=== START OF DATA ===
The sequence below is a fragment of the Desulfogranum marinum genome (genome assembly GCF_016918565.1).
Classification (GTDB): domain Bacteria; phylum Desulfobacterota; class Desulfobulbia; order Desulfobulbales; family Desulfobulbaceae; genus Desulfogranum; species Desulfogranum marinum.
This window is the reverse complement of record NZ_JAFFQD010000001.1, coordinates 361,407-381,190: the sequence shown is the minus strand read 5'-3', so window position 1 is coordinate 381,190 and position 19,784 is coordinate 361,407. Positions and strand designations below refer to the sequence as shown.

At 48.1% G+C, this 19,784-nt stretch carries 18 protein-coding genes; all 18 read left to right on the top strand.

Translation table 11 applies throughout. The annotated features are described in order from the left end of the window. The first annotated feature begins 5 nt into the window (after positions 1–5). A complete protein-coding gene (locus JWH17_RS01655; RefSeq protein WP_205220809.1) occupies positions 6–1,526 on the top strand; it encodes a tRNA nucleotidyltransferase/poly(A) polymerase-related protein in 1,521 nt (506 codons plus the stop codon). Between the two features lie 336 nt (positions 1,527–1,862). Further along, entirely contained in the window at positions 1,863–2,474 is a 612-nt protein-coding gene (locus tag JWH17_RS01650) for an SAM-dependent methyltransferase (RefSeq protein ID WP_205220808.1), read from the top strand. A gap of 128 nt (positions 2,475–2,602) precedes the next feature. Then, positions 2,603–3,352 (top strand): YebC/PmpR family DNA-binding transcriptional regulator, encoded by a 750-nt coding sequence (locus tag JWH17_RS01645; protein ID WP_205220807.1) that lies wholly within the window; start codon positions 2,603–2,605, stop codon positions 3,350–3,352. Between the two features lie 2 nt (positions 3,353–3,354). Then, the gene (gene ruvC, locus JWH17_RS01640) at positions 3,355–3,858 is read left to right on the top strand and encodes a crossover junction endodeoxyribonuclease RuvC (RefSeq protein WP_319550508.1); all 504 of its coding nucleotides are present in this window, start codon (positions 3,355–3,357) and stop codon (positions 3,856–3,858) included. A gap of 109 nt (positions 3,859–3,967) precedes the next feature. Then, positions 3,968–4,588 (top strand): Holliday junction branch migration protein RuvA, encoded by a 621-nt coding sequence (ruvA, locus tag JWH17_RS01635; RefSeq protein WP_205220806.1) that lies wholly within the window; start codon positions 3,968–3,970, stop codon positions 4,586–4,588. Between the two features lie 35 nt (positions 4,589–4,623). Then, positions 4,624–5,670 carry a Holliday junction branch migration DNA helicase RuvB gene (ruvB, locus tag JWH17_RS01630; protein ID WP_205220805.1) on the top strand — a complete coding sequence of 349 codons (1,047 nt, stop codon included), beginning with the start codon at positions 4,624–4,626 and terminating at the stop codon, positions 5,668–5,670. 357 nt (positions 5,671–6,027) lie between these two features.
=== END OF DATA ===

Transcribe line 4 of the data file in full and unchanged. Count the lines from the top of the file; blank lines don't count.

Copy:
At 48.1% G+C, this 19,784-nt stretch carries 18 protein-coding genes; all 18 read left to right on the top strand.